Notebooks will have only a single sound card built in, hence this card will have an index of 0. The two profiles for output will also be named like in the script above, but for any eventuality you should check this in the output of the following “magic” command:

…$ LANG=C pacmd info | sed '1,/card(s) available/d' | sed '/active profile:/,$d'

Detecting HDMI at plugin

I’ve found that that the HDMI sound output is only detected automatically, when the sound system is forced to load a specific module after the HDMI plug has been plugged in. For this purpose, make a backup of its configuration file first:

…$ sudo cp --interactive /etc/pulse/default.pa /etc/pulse/default.pa.bak

The module we add doesn’t do what its name suggests, i.e. to switch to HDMI sound automatically, but it lets the new sound output get detected at least, so that disper can switch to it by itself:

…$ sudo echo load-module module-switch-on-connect >> /etc/pulse/default.pa

You must log out from your graphic session and re-login in order for the above setting to become effective. If you have problems with switching the sound, it’s advisable to install pavucontrol, the Pulsaudio Volume Control which you can check the process with.

Power management

If you have some half-decent power savings settings, they will inevitably come into your way when you forget to disable them before starting the presentation: the external screen will be turned off sooner or later, or the computer will go to sleep for lack of user interaction angry

You can prevent this by setting up just another script. As usual, start by:

…$ touch ~/.config/disper/hooks/cinnamon-sleep-display.sh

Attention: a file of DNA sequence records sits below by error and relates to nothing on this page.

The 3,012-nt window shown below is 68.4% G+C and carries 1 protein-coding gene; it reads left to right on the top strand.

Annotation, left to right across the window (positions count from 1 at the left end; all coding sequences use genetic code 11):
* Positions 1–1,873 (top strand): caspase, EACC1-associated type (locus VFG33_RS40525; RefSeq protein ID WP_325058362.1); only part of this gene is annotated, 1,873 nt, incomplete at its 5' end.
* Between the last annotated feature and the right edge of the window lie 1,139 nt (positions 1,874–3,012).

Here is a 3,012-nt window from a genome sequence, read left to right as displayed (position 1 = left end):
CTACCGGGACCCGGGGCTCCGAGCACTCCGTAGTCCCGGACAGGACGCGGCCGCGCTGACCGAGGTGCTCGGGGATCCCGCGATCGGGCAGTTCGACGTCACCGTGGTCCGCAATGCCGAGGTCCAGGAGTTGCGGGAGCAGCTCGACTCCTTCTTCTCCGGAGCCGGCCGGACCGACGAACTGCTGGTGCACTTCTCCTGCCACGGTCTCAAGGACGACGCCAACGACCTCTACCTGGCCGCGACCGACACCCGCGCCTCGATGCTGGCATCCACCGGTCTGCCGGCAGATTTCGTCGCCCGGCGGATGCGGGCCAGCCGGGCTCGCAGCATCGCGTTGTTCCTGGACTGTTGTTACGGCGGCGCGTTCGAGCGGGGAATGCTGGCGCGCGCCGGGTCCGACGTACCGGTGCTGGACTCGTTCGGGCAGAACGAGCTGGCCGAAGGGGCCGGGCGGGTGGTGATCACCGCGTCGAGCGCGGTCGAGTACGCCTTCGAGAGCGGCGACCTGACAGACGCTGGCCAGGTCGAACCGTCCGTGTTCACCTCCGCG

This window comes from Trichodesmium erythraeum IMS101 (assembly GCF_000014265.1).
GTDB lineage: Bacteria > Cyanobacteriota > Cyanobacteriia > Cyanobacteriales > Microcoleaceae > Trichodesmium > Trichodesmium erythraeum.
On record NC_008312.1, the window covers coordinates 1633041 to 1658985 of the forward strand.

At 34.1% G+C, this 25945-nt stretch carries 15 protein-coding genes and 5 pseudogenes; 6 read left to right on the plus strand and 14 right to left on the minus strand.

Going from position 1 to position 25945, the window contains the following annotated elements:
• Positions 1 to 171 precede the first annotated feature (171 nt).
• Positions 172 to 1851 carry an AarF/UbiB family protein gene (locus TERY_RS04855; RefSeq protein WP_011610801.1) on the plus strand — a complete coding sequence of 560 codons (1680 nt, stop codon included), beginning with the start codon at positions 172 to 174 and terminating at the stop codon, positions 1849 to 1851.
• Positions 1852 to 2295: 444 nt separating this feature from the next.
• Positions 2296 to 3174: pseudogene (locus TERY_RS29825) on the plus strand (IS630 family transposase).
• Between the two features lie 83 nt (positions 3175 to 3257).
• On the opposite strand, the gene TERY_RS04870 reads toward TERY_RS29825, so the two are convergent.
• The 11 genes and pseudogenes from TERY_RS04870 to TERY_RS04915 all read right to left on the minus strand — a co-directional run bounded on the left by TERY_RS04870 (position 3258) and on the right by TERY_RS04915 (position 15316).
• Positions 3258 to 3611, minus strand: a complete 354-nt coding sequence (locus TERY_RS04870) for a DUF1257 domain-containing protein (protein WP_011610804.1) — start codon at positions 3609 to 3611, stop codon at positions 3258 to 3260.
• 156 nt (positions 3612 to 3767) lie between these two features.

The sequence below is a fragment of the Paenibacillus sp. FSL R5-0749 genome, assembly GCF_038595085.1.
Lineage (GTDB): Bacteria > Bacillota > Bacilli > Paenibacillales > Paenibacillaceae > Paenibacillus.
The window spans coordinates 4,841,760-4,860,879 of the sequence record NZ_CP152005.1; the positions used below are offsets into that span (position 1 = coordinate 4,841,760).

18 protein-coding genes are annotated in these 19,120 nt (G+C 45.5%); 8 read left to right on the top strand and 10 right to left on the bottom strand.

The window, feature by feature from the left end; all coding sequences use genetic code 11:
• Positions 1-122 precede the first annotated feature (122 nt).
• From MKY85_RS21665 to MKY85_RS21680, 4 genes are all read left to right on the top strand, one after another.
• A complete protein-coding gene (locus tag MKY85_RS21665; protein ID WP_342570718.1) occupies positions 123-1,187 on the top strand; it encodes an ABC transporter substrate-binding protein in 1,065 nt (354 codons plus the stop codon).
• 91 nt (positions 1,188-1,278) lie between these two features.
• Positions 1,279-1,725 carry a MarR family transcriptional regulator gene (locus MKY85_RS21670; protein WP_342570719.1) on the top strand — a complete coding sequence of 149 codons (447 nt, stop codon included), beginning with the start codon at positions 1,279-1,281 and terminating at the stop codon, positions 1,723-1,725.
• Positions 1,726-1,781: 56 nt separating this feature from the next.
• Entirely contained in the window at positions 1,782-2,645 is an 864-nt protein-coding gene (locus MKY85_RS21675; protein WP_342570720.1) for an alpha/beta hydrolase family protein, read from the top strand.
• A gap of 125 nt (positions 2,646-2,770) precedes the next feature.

…$ chmod +x ~/.config/disper/hooks/cinnamon-sleep-display.sh
…$ gedit ~/.config/disper/hooks/cinnamon-sleep-display.sh

This file should have the following content, so paste it in, and save the file:

#!/bin/bash
# ~/.config/disper/hooks/cinnamon-sleep-display.sh (MagicMint) O0310
# Set or reset screen sleep delays
# (ɔ) GPL-2, see /usr/share/common-licenses/GPL-2

DISPRIMARY=`grep -m1 name ~/.config/monitors.xml | awk -F '"' '{print $2}'`

ERROR1="This is not a Cinnamon session. Power settings cannot be altered."
ERROR2="(disper) Cinnamon key not found: "

# The key strings (v2.4.6+rebecca)
POWER="org.cinnamon.settings-daemon.plugins.power"
SDA="sleep-display-ac"
SDB="sleep-display-battery"
SIAT="sleep-inactive-ac-timeout"
SIBT="sleep-inactive-battery-timeout"

PREFIX="/var/tmp/`whoami`/"
mkdir --parents "$PREFIX"

# Sensible delays to sleep
TURN_OFF=300
declare -i SLEEP=2*$TURN_OFF
declare -i TURN_OFF_AC=2*$TURN_OFF
declare -i SLEEP_AC=6*$TURN_OFF

[[ "$DISPER_STAGE" == switch ]] || exit 0

set_delay() { #key #default
 value=$2
 test -s $PREFIX$1 && read value < $PREFIX$1
 gsettings set "$POWER" $1 $value 2>/dev/null
}

reset_delay() { #key
 value=`gsettings get "$POWER" $1`
 if [[ "$value" != "0" ]]; then
  echo $value > $PREFIX$1
  test -s $PREFIX$1 || notify-send -i "dialog-warning" "$ERROR2"$1
 fi
 gsettings set "$POWER" $1 "0" 2>/dev/null
}

# This script works for cinnamon only
if env | grep -q XDG_CURRENT_DESKTOP=X-Cinnamon; then
 case "$DISPER_DISPLAYS" in
  # When only the built-in display is connected
  "$DISPRIMARY" ) 
   # Use screen sleep delays
   set_delay $SDA $TURN_OFF_AC
   set_delay $SDB $TURN_OFF
   set_delay $SIAT $SLEEP_AC
   set_delay $SIBT $SLEEP
  ;;

  # Otherwise there is some external device connected
  *)  
   # Don’t use screen sleep delays
   reset_delay $SDA
   reset_delay $SDB 
   reset_delay $SIAT 
   reset_delay $SIBT 
  ;;
 esac
else
 notify-send -i "dialog-error" "$ERROR1"
fi

#End of script

Power options

With the script above, the screen and suspend on inactivity delays will look like in the picture below, but only if you use the built-in display alone (that means that switching back to those values works only if HDMI is unplugged). Otherwise, these timeouts will be deactivated, and no display, neither internal nor external, will ever be switched off inadvertently yes

Power Options

Comments
MagicMint 4 years ago

If pulsaudio fails to recognize the HDMI sound output in spite of everything, try the following command(s):

pacmd unload-module module-udev-detect \
&& pacmd load-module module-udev-detect


Sascha_1 4 years ago

I'm able to switch displays by "disper --cycle".
How do I switch audio output? My primary audio is "Headphones" and secondary would be the second display, which has built in speakers.


Hammer459 4 years ago

Pretty good. I would say, a little more explanation and it'd be darn near perfect